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Dangote Remains Africa’s Richest As Forbes Unveils Richest Billionaires in 2024

This year, South Africa claimed six spots on the ranking, followed by Egypt with five, and Nigeria with four.

President of Dangote Group, Aliko Dangote, has retained his position as the richest person in Africa, with a net worth of $13.9 billion, in the 2024 Forbes list of 20 Africa’s Richest billionaires released on Monday.

According to Forbes, the fortunes of Africa’s wealthiest people rebounded slightly in the past 12 months, reversing the decline in their fortunes from a year ago, though, they were still off their all-time highs.  

The New Jersey-based media outfit pointed out that the 20 billionaires on the 2024 Forbes list of Africa’s Richest were worth a combined $82.4 billion, up $900 million from last year’s $81.5 billion

Executive Chairman of Geregu Power Plc and a Non-Executive Director FBN Holdings, Mr. Femi Otedola, was named among the 20 richest persons in Africa. Otedola was listed as the 19th richest person in Africa with net worth of $1.1 billion.

Specifically, Forbes attributed the improvement in the net worth of those listed to the return of Otedola, whom, it stressed, last appeared on the Forbes Africa list in 2017, when he held a controlling stake in fuel distributor, Forte Oil.

Forbes stated, “Otedola phased out his oil investments during a government push to privatise the country’s energy business in 2013, using a Forte subsidiary to purchase Geregu, a public power generation plant.

“He owned about 90 per cent of Geregu when it was listed on the Nigerian exchange’s Main Board in 2022, but has since sold shares to institutional investors, which include Afreximbank’s Fund for Export Development in Africa and the State Grid Corporation of China.

“His 73 per cent stake in Geregu is worth more than $850 million, about three-quarters of his $1.1 billion fortune, which puts him at No. 20 on the list.

“After taking Otedola’s comeback into account, Africa’s billionaires dipped slightly, but still fared better than the decline of four per cent last year, when African markets faded in sync with equity values around the world.

“This year, African equities joined a late-year global rally, with the S&P All Africa index rising 10 per cent in the final two months of 2023 but still ended down more than 9% in the 12 months through January 8, 2024.”

Dangote was closely followed by Johann Rupert and Family from South Africa, with net worth of $10.1 billion; another South African businessman, Nicky Oppenheimer and his family, with net worth of $9.4 billion; Nassef Sawiris with net worth of $8.7 billion; Nigeria’s Mike Adenuga with net worth of $6.9 billion; and Chairman of BUA Group, Abdulsamad Rabiu, with net worth of $5.9 billion, in that order.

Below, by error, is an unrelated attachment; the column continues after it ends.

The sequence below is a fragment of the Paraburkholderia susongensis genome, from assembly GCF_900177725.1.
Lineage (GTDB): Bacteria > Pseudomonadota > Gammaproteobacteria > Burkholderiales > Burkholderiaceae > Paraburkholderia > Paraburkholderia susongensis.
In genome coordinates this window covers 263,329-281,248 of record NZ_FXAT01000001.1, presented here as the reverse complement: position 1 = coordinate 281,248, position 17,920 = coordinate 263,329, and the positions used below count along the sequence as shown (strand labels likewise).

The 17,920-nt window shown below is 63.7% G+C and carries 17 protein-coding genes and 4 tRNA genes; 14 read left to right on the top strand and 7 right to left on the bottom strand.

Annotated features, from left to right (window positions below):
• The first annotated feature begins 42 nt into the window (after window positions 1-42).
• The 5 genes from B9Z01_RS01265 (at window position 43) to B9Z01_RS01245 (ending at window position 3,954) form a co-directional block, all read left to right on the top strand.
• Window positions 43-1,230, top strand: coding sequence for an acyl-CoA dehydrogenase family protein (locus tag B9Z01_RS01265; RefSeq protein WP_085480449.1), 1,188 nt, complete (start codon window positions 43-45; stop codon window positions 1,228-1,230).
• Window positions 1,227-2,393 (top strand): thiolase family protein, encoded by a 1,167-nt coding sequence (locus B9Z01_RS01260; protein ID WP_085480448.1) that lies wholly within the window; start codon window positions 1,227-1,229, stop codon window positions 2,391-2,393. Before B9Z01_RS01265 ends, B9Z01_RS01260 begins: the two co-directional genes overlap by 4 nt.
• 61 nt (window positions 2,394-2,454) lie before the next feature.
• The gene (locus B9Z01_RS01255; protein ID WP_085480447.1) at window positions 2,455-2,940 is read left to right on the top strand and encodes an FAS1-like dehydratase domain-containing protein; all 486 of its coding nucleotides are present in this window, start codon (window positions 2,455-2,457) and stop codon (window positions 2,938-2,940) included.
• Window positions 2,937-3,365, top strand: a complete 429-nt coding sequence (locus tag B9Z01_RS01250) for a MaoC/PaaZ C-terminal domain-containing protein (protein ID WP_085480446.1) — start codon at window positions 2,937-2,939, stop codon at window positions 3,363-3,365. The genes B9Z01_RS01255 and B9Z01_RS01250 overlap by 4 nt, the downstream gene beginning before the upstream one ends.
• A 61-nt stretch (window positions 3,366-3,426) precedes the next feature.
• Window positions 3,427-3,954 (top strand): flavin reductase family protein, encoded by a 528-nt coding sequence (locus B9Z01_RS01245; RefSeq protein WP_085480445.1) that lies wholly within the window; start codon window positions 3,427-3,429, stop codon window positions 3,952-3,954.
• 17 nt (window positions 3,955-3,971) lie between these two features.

This year, South Africa claimed six spots on the ranking, followed by Egypt with five, and Nigeria with four. Algeria, Tanzania and Zimbabwe, each have one billionaire on the list, while Morocco has two.

Forbes stated that Africa “remains one of the world’s toughest places to build and hold onto – a billion-dollar fortune, as global investors remain leery of its stock exchanges, businesses struggle against strained economies, poor infrastructure and volatile exchange rates, while changing political winds can make, boost or bust private fortunes”.

It quoted Head of Macro Strategy at asset manager, FIM Partners, Charles Robertson, to have noted that entrepreneurs often faced limited access to capital and populations with little disposable income to invest in new companies or the stock market.

A turbulent 2023 also made African equities less attractive for foreign investors.

Robertson added, “You’ve got two negatives for investors. Weakening domestic [currencies], which is pushing up inflation, and tax rises, which is hurting the companies they’re investing in.”

He added, “Central banks have been hiking rates as well, so you’ve had big rate hikes and currency weakness and tax rises, all at once. And if there was any chance that mix wasn’t going to deter all foreign investors, then throw in multiple coups happening, and it just created a very nasty storm.

“That environment favours entrenched family fortunes or those with close ties to government that continue to dominate the ranks of Africa’s richest. Nigeria’s Alike Dangote, whose fortune rose $400 million to $13.9 billion, claimed the ranking’s number one spot for the 13th year in a row, despite the political uncertainty following the February presidential election and a devaluation of the naira in 2023 that offset the rising share price of Dangote Cement.

“The biggest decline on this year’s list belongs to Algerian industrial magnate Issad Rebrab, who was barred by a court in May from exercising any commercial or management duties at his conglomerate Cevital.”

Bayo Akinloye

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